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The Reef: A Passionate History (Englisch) Gebundene Ausgabe – 20. Mai 2014

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“[Iain] McCalman has written an innovative history . . .His approach is at once episodic and kaleidoscopic . . . McCalman's own passion for the Reef informs the book throughout, whether in his engaging account of sailing through it in a replica of Cook's HMS Endeavour, or in his concluding laments for its environmental degradation . . . For a work about such a vast topic--big in scale, big in its implications for how we hold a planet in trust--The Reef is a compellingly intimate account of human interaction with this slice of nature.” ―David Armitage, Los Angeles Review of Books

“By the end of McCalman's transformative book, we feel the full force of this slow-motion emergency. In story after story of fascination and trepidation, in revelations and in requiems, this passionate history brings to life the Great Barrier Reef's magnificent mutability.” ―Rob Nixon, The New York Times Book Review

“Reefs, like their terrestrial counterparts, tropical rainforests, are increasingly threatened by human activity; some already exhibit a marked decline. Like rainforests, too, they show exceptional biodiversity, a characteristic which is increasingly valued as an index of the wellbeing of our planet. It is this decline that makes Iain McCalman's The Reef, on the discovery, history and future prospects of Australia's Great Barrier Reef, so timely. It is fascinating because of the wealth of information it contains on both familiar and unfamiliar topics.” ―Andrew Campbell, Times Literary Supplement

“A masterly biography of the Great Barrier Reef . . . Mr McCalman's sweeping and absorbing history is well timed.” ―The Economist

“Australia's Great Barrier Reef stretches for around 1,430 miles along the continent's northeast coast, encompassing an area roughly half the size of Texas. Those who have dived into its pristine reaches know firsthand that it is one of Earth's natural wonders--a coral world of exceptional beauty and diversity. Yet as Iain McCalman's "passionate history" of the reef makes clear, it is also a stage on which dreams, ambitions, and great human tragedies have been played out. He tells his story by chronicling lives that, either inadvertently or intentionally, have shaped our perception of the coralline labyrinth.” ―Tim Flannery, The New York Review of Books

“[An] ambitious, elegant narrative of the Great Barrier Reef and its remarkably drawn-out discovery.” ―Jennie Erin Smith, The Wall Street Journal

“Iain McCalman's The Reef, like its subject, builds slowly into beauty, offering an account of the Great Barrier Reef as it exists in culture, language and dream, as well as in marine biology.” ―Robert Macfarlane, The Observer (UK)

“McCalman's tone shifts from the boy's own adventure, scientific excitement and scamming of early encounters, to dizzying disaster-epic suspense. But never for a moment does his literary skill falter. His detailed explanation of marine science is a model of translation for the layman. And his respect for Indigenous people is a model of intercultural translation . . . He describes the Indigenous view of events without exoticising the individuals he talks to. Nostalgia permeates the book, for ancestral lands lost and for what we all might be losing now.” ―Miriam Cosic, The Guardian (UK)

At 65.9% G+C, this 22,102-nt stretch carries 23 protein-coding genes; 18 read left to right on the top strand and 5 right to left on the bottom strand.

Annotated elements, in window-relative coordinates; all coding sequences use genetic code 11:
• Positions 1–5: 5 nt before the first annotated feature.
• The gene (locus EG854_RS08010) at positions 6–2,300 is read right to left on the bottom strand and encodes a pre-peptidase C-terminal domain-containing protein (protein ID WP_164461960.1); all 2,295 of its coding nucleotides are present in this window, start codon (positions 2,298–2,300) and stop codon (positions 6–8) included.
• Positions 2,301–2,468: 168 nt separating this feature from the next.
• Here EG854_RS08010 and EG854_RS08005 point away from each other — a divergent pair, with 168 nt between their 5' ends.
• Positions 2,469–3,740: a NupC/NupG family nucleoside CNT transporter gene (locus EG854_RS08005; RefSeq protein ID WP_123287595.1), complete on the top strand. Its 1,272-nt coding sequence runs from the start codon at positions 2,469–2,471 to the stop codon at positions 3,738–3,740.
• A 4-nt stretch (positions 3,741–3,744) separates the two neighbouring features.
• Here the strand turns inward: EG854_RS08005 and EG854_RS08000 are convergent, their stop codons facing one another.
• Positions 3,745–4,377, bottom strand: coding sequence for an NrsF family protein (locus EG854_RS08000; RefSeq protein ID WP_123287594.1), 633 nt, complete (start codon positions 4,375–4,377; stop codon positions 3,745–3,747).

“Splendid . . . [A] wonderful paean to the Great Barrier Reef.” ―David B. Williams, The Seattle Times

“An intimate exploration of the Great Barrier Reef . . . The Reef uncovers personal stories that weave together the biological evolution and human discovery of the Great Barrier Reef culminating in its current state--a World Heritage site in desperate need of protection.” ―The Inquirer and Mirror (Nantucket, MA)

“The Great Barrier Reef is both easily understood and awe-inspiring in this history of its discovery, exploitation and beauty.” ―Julia Jenkins, Shelf Awareness

“[Iain McCalman's] mission is to illuminate the reef's glorious complexity by recounting the stirring, wild, and surprising stories of fraught encounters between islanders and outsiders . . . [His] ‘passionate history' is a call to save this ‘fragile global wonder.'” ―Donna Seaman, Booklist

“McCalman loves the reef and fears for its future . . . [He] selects his subjects judiciously and writes with flair, creating a multifaceted portrait of one of the world's great wonders.” ―Kirkus Reviews

“Combining engaging accounts of early explorers with discussion of current scientific findings and their implications . . . McCalman's book will be enjoyed by the general reader, students at the undergraduate level, those interested in the history of science, and travelers to this magnificent region.” ―Judith B. Barnett, Library Journal

“Brilliant, beautiful, a hymn to the past, present and increasingly uncertain future of one of the world's greatest treasures. The Reef is necessary reading for anyone who cares about the future of the ocean.” ―James Bradley, author of Flags of Our Fathers

“The Great Wall of China is dwarfed to nothingness, along with everything else proud humans have built, by the minuscule polyps that fashioned the Great Barrier Reef. That living reef, the world's largest, is in desperate trouble, the victim of climate change and a melancholy legacy of carelessness, indifference, and greed. The Reef is more than a lament; it is a brilliant history of our long interaction with this precious feature of our world, weaving together coexistence, terror, exploration, exploitation, scientific curiosity, and love. Iain McCalman has a rare gift for conjuring up both famous and forgotten lives and for awakening our wonder.” ―Stephen Greenblatt, Pulitzer Prize–winning author of The Swerve: How the World Became Modern